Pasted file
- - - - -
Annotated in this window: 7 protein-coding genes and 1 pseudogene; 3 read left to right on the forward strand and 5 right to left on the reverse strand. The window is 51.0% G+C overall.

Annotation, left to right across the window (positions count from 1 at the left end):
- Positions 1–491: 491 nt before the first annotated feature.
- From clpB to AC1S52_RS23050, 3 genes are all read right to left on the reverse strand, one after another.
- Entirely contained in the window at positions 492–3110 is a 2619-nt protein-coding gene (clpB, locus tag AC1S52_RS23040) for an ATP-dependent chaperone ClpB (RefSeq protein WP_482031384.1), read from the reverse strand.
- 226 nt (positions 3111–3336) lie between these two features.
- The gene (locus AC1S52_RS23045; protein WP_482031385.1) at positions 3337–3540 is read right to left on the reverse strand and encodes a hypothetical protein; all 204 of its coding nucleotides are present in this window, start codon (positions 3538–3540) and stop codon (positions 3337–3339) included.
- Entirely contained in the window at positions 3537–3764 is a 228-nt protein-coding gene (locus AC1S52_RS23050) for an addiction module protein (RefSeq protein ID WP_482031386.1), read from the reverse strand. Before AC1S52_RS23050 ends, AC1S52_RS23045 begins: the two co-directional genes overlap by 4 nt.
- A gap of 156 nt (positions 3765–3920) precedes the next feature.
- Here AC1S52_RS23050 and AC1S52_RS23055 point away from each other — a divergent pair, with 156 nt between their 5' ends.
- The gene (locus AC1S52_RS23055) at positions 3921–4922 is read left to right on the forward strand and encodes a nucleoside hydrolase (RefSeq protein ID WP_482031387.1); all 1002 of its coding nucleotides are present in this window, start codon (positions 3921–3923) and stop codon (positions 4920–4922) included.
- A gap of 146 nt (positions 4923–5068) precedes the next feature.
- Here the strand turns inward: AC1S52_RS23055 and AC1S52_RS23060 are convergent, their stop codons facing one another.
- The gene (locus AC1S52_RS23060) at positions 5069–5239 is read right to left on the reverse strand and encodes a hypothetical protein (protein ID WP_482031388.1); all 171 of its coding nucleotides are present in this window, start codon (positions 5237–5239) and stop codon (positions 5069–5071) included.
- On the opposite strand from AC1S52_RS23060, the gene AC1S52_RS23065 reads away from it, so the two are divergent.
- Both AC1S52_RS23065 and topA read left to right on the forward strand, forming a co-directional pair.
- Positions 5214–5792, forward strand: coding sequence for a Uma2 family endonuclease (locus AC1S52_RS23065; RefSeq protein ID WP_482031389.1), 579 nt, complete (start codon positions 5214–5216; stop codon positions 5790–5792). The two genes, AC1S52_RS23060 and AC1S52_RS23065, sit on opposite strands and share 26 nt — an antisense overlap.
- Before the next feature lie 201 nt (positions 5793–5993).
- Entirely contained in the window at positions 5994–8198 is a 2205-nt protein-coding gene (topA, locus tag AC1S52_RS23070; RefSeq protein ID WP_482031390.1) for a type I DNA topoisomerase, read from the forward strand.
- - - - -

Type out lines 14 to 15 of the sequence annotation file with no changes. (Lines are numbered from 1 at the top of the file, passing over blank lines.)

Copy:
- The gene (locus AC1S52_RS23060) at positions 5069–5239 is read right to left on the reverse strand and encodes a hypothetical protein (protein ID WP_482031388.1); all 171 of its coding nucleotides are present in this window, start codon (positions 5237–5239) and stop codon (positions 5069–5071) included.
- On the opposite strand from AC1S52_RS23060, the gene AC1S52_RS23065 reads away from it, so the two are divergent.